I kept reading to the end of the chapter, where I found this:

Then David said to his son Solomon, “Be strong and courageous, and do the work. Don’t be afraid or discouraged, for the Lord God, my God, is with you. He won’t leave you or forsake you until all the work for the service of the Lord’s house is finished” (I Chronicles 28:20).

Those words were spoken to Solomon about a specific project, but they applied to me that day, and perhaps to you now.

Maybe we don’t feel strong at all. (I usually don’t.) And maybe that’s on purpose.

First Corinthians 12:10 puts it bluntly: “When I am weak, then I am strong.”

Call it irony. Call it paradox. I don’t care what you call it, just remember it.

God’s strength is made perfect in our weakness.

His grace is sufficient.

He goes before us.

He is with us.

I don’t know what unexpected event, issue or struggle is throwing you for a loop and messing with your ability to do what you need to do today.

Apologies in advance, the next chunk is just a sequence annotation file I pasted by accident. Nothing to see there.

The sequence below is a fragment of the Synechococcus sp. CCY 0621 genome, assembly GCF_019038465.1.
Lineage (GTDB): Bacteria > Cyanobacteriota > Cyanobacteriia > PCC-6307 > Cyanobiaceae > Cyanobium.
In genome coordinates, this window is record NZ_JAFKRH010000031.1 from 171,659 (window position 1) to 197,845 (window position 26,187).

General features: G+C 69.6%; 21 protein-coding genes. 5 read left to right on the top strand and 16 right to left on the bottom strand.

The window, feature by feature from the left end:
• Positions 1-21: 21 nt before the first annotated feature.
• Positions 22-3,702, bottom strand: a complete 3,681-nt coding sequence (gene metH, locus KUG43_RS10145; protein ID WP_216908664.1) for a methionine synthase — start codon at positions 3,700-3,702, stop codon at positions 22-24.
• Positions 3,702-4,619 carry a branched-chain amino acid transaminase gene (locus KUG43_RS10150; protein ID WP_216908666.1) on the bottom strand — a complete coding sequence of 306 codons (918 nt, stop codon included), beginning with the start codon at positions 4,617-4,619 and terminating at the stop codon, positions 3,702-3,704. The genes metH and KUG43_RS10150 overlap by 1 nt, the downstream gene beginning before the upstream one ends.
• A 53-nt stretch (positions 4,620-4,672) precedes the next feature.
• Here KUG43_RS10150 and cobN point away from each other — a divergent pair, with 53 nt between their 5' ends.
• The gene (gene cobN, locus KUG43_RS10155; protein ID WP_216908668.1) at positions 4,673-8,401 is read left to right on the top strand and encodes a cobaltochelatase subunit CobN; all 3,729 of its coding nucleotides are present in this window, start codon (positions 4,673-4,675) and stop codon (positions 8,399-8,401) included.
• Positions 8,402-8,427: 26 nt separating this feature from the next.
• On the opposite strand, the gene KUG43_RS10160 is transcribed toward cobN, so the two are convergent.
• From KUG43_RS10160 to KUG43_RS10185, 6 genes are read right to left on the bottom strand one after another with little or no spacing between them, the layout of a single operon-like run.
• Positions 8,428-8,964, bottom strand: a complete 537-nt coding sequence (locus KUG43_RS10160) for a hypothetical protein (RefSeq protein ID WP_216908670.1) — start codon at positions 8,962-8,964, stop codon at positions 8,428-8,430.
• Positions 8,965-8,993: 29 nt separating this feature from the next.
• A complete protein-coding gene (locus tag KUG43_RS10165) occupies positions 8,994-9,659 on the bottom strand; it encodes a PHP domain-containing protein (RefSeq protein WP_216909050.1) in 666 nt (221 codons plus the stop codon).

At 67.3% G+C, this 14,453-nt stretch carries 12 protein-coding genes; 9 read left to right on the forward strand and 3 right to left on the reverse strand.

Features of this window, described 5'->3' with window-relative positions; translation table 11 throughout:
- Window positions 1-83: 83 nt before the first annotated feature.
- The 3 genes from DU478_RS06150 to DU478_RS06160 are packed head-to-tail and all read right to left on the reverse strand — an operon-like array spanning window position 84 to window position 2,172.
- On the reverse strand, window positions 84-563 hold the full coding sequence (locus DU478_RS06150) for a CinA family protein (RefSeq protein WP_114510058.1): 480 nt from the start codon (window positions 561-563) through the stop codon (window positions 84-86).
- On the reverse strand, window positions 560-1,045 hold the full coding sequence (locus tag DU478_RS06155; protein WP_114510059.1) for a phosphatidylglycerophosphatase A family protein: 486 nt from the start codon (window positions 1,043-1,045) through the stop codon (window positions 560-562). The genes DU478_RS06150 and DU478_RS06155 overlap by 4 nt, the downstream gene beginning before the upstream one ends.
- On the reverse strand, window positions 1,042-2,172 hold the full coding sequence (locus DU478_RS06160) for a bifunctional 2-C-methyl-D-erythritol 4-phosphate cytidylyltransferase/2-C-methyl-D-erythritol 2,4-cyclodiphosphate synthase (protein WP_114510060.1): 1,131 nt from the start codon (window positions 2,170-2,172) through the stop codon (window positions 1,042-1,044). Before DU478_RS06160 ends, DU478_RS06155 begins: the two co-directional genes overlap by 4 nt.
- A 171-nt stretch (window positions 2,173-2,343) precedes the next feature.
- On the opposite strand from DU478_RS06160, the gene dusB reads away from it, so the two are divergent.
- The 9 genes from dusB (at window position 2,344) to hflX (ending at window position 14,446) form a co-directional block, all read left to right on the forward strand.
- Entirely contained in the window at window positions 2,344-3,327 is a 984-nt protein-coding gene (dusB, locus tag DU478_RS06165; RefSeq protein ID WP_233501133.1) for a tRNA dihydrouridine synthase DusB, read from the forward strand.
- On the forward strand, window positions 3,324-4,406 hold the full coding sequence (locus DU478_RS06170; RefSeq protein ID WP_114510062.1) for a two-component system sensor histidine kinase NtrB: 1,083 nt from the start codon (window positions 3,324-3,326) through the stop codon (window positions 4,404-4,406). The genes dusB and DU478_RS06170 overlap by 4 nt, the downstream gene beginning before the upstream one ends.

I do know this, though. You might not be able to do it alone, but you can do it.

Be strong and courageous and do the work.

Be strong and do it.

Lois Flowers

P.S. Linking up this week with Kelly Balarie at Purposeful Faith, Crystal Storms at Intentional Tuesday, Jennifer Dukes Lee at #TellHisStory, Holley Gerth at Coffee for Your Heart, Lyli Dunbar at #ThoughtProvokingThursday and Dawn Klinge at Grace & Truth.



28 Responses to When It’s Hard to Persevere

  1. Ruth Campos says:

    “I wondered if what I was experiencing was spiritual warfare, and then promptly wondered what made me think my meager efforts warranted such interference.”